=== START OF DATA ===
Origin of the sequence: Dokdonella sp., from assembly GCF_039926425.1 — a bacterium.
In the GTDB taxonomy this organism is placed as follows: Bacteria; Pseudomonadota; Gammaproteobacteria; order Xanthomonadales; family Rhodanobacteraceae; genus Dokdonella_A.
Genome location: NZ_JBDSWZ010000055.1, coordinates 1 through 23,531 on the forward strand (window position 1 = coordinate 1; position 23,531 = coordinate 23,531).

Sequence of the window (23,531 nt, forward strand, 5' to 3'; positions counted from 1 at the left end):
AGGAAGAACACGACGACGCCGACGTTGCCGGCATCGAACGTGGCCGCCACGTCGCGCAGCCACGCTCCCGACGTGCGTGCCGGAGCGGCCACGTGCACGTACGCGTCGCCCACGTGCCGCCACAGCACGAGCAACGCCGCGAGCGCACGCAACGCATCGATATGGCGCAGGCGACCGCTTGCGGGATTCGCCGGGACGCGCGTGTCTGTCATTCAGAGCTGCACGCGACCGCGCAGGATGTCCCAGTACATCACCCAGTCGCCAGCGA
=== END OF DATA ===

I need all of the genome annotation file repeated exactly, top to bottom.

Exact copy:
Origin of the sequence: Dokdonella sp., from assembly GCF_039926425.1 — a bacterium.
In the GTDB taxonomy this organism is placed as follows: Bacteria; Pseudomonadota; Gammaproteobacteria; order Xanthomonadales; family Rhodanobacteraceae; genus Dokdonella_A.
Genome location: NZ_JBDSWZ010000055.1, coordinates 1 through 23,531 on the forward strand (window position 1 = coordinate 1; position 23,531 = coordinate 23,531).

Sequence of the window (23,531 nt, forward strand, 5' to 3'; positions counted from 1 at the left end):
AGGAAGAACACGACGACGCCGACGTTGCCGGCATCGAACGTGGCCGCCACGTCGCGCAGCCACGCTCCCGACGTGCGTGCCGGAGCGGCCACGTGCACGTACGCGTCGCCCACGTGCCGCCACAGCACGAGCAACGCCGCGAGCGCACGCAACGCATCGATATGGCGCAGGCGACCGCTTGCGGGATTCGCCGGGACGCGCGTGTCTGTCATTCAGAGCTGCACGCGACCGCGCAGGATGTCCCAGTACATCACCCAGTCGCCAGCGA